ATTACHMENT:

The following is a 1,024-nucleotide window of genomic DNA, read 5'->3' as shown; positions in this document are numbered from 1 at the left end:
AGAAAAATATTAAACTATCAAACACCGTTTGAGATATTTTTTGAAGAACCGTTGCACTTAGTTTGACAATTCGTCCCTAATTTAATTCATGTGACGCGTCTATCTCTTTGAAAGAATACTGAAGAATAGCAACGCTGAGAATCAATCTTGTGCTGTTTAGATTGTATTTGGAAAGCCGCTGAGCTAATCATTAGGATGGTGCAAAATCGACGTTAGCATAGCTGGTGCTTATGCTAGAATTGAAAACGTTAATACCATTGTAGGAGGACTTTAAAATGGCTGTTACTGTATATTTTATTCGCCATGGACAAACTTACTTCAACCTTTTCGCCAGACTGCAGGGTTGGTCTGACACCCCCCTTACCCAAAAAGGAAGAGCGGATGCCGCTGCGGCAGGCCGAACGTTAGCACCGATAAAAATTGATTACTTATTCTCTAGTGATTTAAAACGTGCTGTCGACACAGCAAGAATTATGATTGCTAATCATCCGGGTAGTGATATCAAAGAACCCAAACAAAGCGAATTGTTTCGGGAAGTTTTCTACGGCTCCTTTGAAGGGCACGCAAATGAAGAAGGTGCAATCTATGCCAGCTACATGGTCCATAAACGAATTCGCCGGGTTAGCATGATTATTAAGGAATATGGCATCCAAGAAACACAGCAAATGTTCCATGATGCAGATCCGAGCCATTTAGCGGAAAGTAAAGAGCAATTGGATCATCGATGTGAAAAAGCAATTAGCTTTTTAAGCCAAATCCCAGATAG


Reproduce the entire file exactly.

The following is a 1,024-nucleotide window of genomic DNA, read 5'->3' as shown; positions in this document are numbered from 1 at the left end:
AGAAAAATATTAAACTATCAAACACCGTTTGAGATATTTTTTGAAGAACCGTTGCACTTAGTTTGACAATTCGTCCCTAATTTAATTCATGTGACGCGTCTATCTCTTTGAAAGAATACTGAAGAATAGCAACGCTGAGAATCAATCTTGTGCTGTTTAGATTGTATTTGGAAAGCCGCTGAGCTAATCATTAGGATGGTGCAAAATCGACGTTAGCATAGCTGGTGCTTATGCTAGAATTGAAAACGTTAATACCATTGTAGGAGGACTTTAAAATGGCTGTTACTGTATATTTTATTCGCCATGGACAAACTTACTTCAACCTTTTCGCCAGACTGCAGGGTTGGTCTGACACCCCCCTTACCCAAAAAGGAAGAGCGGATGCCGCTGCGGCAGGCCGAACGTTAGCACCGATAAAAATTGATTACTTATTCTCTAGTGATTTAAAACGTGCTGTCGACACAGCAAGAATTATGATTGCTAATCATCCGGGTAGTGATATCAAAGAACCCAAACAAAGCGAATTGTTTCGGGAAGTTTTCTACGGCTCCTTTGAAGGGCACGCAAATGAAGAAGGTGCAATCTATGCCAGCTACATGGTCCATAAACGAATTCGCCGGGTTAGCATGATTATTAAGGAATATGGCATCCAAGAAACACAGCAAATGTTCCATGATGCAGATCCGAGCCATTTAGCGGAAAGTAAAGAGCAATTGGATCATCGATGTGAAAAAGCAATTAGCTTTTTAAGCCAAATCCCAGATAG